A trade that involves pieces outside of the No. 7 pick leaves the option open of using it on a high lottery guy. Jeremy Sochan, Dyson Daniels, Shaedon Sharpe and Tari Eason might still be on the board. And, in a perfect world, maybe even Keegan Murray.

This wouldn't be adding the two veteran forwards that the Blazers need, but it would still bring in one and give Portland a chance at developing another.


Everyone digs the long ball, but a double is the dirty work that sets up a team to score. In the Blazers case, this could be the move that sets up for something bigger down the road.

Portland can't land two of the trio veteran forwards targeted, and they can't get one of them without giving up No. 7.

Instead of losing a draft pick though, the Blazers move back in the draft and get a chance at a mid-round player they like. In that scenario, the trade is most likely with Atlanta for Collins as the Hawks have the No. 16 pick while Detroit and Toronto don't have any mid-round picks.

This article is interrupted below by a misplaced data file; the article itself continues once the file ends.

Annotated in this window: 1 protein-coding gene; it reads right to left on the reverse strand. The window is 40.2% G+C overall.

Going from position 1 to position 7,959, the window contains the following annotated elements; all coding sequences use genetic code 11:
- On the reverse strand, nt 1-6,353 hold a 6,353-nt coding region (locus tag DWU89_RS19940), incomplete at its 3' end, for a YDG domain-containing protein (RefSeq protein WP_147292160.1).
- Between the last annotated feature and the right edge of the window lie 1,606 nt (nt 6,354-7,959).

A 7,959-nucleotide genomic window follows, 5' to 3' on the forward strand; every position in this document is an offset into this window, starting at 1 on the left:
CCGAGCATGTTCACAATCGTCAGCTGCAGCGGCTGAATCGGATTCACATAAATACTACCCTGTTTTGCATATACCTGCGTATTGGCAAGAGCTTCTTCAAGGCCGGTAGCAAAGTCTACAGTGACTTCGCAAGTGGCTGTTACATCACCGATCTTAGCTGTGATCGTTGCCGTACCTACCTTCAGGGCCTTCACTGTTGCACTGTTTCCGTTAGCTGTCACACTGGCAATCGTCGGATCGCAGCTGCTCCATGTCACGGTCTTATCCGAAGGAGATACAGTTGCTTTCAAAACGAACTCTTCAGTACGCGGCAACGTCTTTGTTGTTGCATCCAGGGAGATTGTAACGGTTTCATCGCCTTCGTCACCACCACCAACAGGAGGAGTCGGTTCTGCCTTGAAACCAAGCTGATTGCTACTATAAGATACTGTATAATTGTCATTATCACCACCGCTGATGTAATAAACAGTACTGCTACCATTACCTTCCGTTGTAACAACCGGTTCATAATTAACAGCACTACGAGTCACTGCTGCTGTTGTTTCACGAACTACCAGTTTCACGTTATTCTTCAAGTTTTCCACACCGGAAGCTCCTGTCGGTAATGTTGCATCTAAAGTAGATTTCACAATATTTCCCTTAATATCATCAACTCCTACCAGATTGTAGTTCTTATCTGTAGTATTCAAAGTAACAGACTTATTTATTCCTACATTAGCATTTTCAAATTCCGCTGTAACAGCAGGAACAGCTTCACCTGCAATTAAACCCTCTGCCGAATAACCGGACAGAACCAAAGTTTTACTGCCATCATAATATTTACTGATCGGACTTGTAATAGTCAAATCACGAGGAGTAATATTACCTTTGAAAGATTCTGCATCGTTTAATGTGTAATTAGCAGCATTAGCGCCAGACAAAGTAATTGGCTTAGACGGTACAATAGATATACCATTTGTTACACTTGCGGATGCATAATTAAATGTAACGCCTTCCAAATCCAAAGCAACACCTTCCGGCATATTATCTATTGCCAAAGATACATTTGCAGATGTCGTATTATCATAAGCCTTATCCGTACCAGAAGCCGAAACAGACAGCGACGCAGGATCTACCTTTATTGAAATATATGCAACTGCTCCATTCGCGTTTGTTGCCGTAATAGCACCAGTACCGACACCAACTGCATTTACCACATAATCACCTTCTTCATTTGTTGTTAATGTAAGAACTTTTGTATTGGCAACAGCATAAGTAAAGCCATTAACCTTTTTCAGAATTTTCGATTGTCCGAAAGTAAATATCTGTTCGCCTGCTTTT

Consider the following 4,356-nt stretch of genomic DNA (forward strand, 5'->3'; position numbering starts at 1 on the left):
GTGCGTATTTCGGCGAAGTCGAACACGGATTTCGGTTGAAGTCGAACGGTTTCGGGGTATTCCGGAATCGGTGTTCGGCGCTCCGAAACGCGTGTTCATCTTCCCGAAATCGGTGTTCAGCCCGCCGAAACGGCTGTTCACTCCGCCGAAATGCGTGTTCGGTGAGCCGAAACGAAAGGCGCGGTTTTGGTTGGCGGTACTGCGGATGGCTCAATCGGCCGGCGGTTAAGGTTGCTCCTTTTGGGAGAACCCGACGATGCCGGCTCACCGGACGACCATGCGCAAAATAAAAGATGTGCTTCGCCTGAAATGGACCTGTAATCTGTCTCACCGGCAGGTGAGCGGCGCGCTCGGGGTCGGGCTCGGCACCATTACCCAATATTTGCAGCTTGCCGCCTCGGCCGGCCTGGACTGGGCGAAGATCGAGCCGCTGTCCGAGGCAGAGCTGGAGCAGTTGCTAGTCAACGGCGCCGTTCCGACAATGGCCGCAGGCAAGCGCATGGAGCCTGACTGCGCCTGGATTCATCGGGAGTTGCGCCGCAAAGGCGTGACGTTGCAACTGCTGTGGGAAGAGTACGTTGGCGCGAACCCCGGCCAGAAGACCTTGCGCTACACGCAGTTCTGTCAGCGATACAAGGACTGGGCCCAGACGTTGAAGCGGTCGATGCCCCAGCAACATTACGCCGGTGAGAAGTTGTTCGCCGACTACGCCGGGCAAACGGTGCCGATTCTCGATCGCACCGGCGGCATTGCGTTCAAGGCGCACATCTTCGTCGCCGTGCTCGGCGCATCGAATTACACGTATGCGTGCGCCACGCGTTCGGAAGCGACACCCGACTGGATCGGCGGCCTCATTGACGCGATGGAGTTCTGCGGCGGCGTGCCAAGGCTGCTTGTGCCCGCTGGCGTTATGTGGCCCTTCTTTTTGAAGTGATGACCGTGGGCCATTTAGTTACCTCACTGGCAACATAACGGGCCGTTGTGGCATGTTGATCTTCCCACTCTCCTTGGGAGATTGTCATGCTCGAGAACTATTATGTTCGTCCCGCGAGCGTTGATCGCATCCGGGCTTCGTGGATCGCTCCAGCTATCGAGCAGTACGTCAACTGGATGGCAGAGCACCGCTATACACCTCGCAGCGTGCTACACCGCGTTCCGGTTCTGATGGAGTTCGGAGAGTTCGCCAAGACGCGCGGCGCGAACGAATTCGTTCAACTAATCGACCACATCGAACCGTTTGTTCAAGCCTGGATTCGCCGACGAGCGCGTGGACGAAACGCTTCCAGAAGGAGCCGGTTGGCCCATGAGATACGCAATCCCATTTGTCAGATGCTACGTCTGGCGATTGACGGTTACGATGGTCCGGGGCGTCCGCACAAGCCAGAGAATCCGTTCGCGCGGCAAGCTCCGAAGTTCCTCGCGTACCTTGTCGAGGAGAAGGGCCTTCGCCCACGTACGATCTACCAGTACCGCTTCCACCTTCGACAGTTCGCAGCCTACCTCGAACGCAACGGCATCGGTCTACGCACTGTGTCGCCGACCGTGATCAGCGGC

Chicago is sitting at No. 18 and Portland has been mentioned to have interest in Zach LaVine, but those rumors seemed to cool off.

Sitting in the middle, players like Eason, Arizona's Dalen Terry and Ousmane Dieng could be available. They project as more long-term projects, but their talent is still strong enough to see Portland take a chance on them coming off the bench.

Collins or LaVine plus a mid-round player isn't the biggest splash, but it's still a strong step in the right direction for a Portland squad looking to load up around the draft with the free agent market this offseason viewed as a lackluster one.


Nothing real exciting with a minor step toward the goal, but plenty of work left. This is the scenario where Portland isn't able to land any of the targeted NBA veterans and instead adds a player for depth.